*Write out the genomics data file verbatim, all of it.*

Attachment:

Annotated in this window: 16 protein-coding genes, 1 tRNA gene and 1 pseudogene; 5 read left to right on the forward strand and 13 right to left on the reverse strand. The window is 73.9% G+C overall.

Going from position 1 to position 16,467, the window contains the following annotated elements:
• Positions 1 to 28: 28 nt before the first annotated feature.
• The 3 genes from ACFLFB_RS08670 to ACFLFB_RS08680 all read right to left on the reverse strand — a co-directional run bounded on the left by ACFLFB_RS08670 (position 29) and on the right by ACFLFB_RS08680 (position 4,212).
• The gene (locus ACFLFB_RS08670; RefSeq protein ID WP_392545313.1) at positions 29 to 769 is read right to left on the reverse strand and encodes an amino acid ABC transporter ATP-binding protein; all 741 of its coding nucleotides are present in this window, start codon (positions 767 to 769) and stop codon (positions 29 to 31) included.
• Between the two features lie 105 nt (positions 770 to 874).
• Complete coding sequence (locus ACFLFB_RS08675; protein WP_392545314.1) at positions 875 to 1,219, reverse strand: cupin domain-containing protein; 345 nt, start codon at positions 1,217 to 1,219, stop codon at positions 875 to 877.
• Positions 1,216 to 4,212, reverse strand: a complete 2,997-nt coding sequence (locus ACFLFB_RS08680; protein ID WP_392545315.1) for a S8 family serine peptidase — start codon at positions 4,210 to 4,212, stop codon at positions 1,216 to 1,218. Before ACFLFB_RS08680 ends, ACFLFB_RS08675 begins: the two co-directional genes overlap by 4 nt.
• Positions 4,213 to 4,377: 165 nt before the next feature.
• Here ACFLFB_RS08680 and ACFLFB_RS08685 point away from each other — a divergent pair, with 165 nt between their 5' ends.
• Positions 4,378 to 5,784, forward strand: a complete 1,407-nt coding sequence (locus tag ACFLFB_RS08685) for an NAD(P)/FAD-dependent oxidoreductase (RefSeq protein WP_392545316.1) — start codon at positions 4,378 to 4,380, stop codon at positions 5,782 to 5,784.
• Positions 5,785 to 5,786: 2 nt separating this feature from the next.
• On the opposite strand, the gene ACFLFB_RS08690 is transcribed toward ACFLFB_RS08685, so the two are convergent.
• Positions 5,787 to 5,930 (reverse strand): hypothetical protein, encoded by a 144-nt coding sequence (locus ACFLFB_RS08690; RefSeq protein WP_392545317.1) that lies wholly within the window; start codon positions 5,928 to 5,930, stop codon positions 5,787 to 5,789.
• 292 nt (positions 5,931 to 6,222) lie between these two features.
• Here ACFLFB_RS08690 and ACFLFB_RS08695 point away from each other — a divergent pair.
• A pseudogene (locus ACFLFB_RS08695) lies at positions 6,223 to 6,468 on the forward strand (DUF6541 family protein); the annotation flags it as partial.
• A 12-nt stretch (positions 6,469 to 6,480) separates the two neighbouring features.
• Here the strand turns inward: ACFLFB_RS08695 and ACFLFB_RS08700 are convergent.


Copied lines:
Annotated in this window: 16 protein-coding genes, 1 tRNA gene and 1 pseudogene; 5 read left to right on the forward strand and 13 right to left on the reverse strand. The window is 73.9% G+C overall.

Going from position 1 to position 16,467, the window contains the following annotated elements:
• Positions 1 to 28: 28 nt before the first annotated feature.
• The 3 genes from ACFLFB_RS08670 to ACFLFB_RS08680 all read right to left on the reverse strand — a co-directional run bounded on the left by ACFLFB_RS08670 (position 29) and on the right by ACFLFB_RS08680 (position 4,212).
• The gene (locus ACFLFB_RS08670; RefSeq protein ID WP_392545313.1) at positions 29 to 769 is read right to left on the reverse strand and encodes an amino acid ABC transporter ATP-binding protein; all 741 of its coding nucleotides are present in this window, start codon (positions 767 to 769) and stop codon (positions 29 to 31) included.
• Between the two features lie 105 nt (positions 770 to 874).
• Complete coding sequence (locus ACFLFB_RS08675; protein WP_392545314.1) at positions 875 to 1,219, reverse strand: cupin domain-containing protein; 345 nt, start codon at positions 1,217 to 1,219, stop codon at positions 875 to 877.
• Positions 1,216 to 4,212, reverse strand: a complete 2,997-nt coding sequence (locus ACFLFB_RS08680; protein ID WP_392545315.1) for a S8 family serine peptidase — start codon at positions 4,210 to 4,212, stop codon at positions 1,216 to 1,218. Before ACFLFB_RS08680 ends, ACFLFB_RS08675 begins: the two co-directional genes overlap by 4 nt.
• Positions 4,213 to 4,377: 165 nt before the next feature.
• Here ACFLFB_RS08680 and ACFLFB_RS08685 point away from each other — a divergent pair, with 165 nt between their 5' ends.
• Positions 4,378 to 5,784, forward strand: a complete 1,407-nt coding sequence (locus tag ACFLFB_RS08685) for an NAD(P)/FAD-dependent oxidoreductase (RefSeq protein WP_392545316.1) — start codon at positions 4,378 to 4,380, stop codon at positions 5,782 to 5,784.
• Positions 5,785 to 5,786: 2 nt separating this feature from the next.
• On the opposite strand, the gene ACFLFB_RS08690 is transcribed toward ACFLFB_RS08685, so the two are convergent.
• Positions 5,787 to 5,930 (reverse strand): hypothetical protein, encoded by a 144-nt coding sequence (locus ACFLFB_RS08690; RefSeq protein WP_392545317.1) that lies wholly within the window; start codon positions 5,928 to 5,930, stop codon positions 5,787 to 5,789.
• 292 nt (positions 5,931 to 6,222) lie between these two features.
• Here ACFLFB_RS08690 and ACFLFB_RS08695 point away from each other — a divergent pair.
• A pseudogene (locus ACFLFB_RS08695) lies at positions 6,223 to 6,468 on the forward strand (DUF6541 family protein); the annotation flags it as partial.
• A 12-nt stretch (positions 6,469 to 6,480) separates the two neighbouring features.
• Here the strand turns inward: ACFLFB_RS08695 and ACFLFB_RS08700 are convergent.